mirror-image rule.Contracts. The doctrine that the acceptance of a contractual offer must be positive, unconditional, unequivocal, and unambiguous, and must not change, add to, or qualify the terms of the offer; the common-law principle that for a contract to be formed, the terms of an acceptance must correspond exactly with those of the offer. • In modern commercial contexts, the mirror-image rule has been replaced by a UCC provision that allows parties to enforce their agreement despite minor discrepancies between the offer and the acceptance. The rule still applies to international sales contracts governed by the UN Convention on Contracts for the International Sales of Goods (article 19). — Also termed ribbon-matching rule. See BATTLE OF THE FORMS . [Cases: Contracts 24. C.J.S. Contracts §§ 52–53.]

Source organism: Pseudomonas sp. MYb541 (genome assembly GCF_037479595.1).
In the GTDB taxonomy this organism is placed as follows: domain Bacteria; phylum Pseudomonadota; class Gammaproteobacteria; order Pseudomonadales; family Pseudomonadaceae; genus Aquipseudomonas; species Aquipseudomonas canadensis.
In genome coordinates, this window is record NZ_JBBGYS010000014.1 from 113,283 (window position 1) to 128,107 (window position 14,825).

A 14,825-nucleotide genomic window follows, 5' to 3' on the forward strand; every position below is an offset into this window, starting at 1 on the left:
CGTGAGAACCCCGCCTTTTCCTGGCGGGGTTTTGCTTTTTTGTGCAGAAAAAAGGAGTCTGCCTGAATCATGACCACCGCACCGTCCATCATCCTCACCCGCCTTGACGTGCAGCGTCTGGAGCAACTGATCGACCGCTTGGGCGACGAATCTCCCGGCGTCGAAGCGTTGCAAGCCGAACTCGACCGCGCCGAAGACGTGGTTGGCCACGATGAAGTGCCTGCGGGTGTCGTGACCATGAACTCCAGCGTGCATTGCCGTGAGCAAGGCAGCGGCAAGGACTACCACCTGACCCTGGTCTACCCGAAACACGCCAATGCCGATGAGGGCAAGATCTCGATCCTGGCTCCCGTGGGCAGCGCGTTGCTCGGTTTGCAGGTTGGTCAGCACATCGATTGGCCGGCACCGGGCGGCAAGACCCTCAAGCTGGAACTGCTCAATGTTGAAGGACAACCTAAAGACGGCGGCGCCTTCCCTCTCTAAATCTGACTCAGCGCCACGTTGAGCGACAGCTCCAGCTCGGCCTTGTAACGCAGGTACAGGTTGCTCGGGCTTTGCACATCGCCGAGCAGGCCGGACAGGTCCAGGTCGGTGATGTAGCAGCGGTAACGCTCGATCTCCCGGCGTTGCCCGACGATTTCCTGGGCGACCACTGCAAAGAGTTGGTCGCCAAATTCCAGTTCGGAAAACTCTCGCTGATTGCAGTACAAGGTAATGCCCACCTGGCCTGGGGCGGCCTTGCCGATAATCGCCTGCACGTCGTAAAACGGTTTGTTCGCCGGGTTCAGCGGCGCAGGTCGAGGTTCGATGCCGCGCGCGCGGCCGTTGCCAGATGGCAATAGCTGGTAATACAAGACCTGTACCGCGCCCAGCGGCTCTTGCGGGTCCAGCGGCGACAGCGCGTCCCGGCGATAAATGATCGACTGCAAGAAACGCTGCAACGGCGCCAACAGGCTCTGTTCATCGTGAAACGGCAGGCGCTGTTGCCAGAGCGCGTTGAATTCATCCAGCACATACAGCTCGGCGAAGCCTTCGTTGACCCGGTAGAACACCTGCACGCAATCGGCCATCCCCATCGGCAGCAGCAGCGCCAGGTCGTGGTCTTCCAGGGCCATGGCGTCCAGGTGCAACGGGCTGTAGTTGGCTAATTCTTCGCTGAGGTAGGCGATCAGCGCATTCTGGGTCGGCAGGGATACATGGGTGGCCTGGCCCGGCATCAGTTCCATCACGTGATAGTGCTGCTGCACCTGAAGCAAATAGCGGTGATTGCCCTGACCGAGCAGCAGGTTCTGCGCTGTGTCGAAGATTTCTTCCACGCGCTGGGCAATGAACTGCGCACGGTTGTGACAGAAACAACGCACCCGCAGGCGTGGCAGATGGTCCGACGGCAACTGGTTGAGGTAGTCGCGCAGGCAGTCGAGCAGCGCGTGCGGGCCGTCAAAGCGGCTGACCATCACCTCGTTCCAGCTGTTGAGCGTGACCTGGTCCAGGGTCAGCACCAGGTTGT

“If an offeree purports to accept an offer but in doing so adds various conditions and qualifications of his own, is the acceptance binding on the offeror, at least in part? Generally speaking, the answer is no: the common law rule, reflected in Restatement Section 59, is that a statement of acceptance is effective only if it is a mirror image of the offer and expresses unconditional assent to all of the terms and conditions imposed by the offeror.” Marvin A.

Chirelstein, Concepts and Case Analysis in the Law of Contracts 54 (1990).

[Blacks Law 8th]